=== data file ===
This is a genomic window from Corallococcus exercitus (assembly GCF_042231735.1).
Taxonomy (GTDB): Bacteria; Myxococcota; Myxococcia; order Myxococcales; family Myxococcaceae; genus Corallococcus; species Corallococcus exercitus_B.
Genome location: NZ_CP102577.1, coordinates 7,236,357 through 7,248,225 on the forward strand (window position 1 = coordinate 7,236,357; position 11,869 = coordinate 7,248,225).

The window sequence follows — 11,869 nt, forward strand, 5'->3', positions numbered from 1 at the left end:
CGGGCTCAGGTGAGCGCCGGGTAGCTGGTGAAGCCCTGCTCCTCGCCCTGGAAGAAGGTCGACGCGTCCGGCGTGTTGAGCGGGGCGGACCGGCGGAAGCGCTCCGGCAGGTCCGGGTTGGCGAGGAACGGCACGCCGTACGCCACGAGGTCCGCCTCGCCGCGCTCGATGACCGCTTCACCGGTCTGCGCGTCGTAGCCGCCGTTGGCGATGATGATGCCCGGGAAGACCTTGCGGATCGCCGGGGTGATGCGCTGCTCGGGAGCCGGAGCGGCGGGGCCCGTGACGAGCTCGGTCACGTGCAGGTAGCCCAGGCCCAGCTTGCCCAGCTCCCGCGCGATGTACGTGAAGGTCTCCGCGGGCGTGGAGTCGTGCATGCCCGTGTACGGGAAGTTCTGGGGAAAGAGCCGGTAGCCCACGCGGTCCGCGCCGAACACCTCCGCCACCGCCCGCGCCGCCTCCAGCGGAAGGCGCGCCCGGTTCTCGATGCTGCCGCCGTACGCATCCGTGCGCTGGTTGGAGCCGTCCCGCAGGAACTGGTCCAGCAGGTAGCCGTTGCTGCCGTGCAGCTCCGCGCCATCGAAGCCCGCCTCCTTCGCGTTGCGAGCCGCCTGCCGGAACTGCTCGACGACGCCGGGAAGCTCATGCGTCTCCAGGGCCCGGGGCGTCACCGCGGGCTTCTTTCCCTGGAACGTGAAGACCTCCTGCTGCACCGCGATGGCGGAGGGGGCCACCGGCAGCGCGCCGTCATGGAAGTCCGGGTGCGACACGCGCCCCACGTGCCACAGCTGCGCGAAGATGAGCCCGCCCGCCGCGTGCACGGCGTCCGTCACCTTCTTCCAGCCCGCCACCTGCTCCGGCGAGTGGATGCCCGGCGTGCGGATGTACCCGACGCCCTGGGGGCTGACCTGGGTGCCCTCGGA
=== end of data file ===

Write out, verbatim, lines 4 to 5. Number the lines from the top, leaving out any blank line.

The window sequence follows — 11,869 nt, forward strand, 5'->3', positions numbered from 1 at the left end:
CGGGCTCAGGTGAGCGCCGGGTAGCTGGTGAAGCCCTGCTCCTCGCCCTGGAAGAAGGTCGACGCGTCCGGCGTGTTGAGCGGGGCGGACCGGCGGAAGCGCTCCGGCAGGTCCGGGTTGGCGAGGAACGGCACGCCGTACGCCACGAGGTCCGCCTCGCCGCGCTCGATGACCGCTTCACCGGTCTGCGCGTCGTAGCCGCCGTTGGCGATGATGATGCCCGGGAAGACCTTGCGGATCGCCGGGGTGATGCGCTGCTCGGGAGCCGGAGCGGCGGGGCCCGTGACGAGCTCGGTCACGTGCAGGTAGCCCAGGCCCAGCTTGCCCAGCTCCCGCGCGATGTACGTGAAGGTCTCCGCGGGCGTGGAGTCGTGCATGCCCGTGTACGGGAAGTTCTGGGGAAAGAGCCGGTAGCCCACGCGGTCCGCGCCGAACACCTCCGCCACCGCCCGCGCCGCCTCCAGCGGAAGGCGCGCCCGGTTCTCGATGCTGCCGCCGTACGCATCCGTGCGCTGGTTGGAGCCGTCCCGCAGGAACTGGTCCAGCAGGTAGCCGTTGCTGCCGTGCAGCTCCGCGCCATCGAAGCCCGCCTCCTTCGCGTTGCGAGCCGCCTGCCGGAACTGCTCGACGACGCCGGGAAGCTCATGCGTCTCCAGGGCCCGGGGCGTCACCGCGGGCTTCTTTCCCTGGAACGTGAAGACCTCCTGCTGCACCGCGATGGCGGAGGGGGCCACCGGCAGCGCGCCGTCATGGAAGTCCGGGTGCGACACGCGCCCCACGTGCCACAGCTGCGCGAAGATGAGCCCGCCCGCCGCGTGCACGGCGTCCGTCACCTTCTTCCAGCCCGCCACCTGCTCCGGCGAGTGGATGCCCGGCGTGCGGATGTACCCGACGCCCTGGGGGCTGACCTGGGTGCCCTCGGA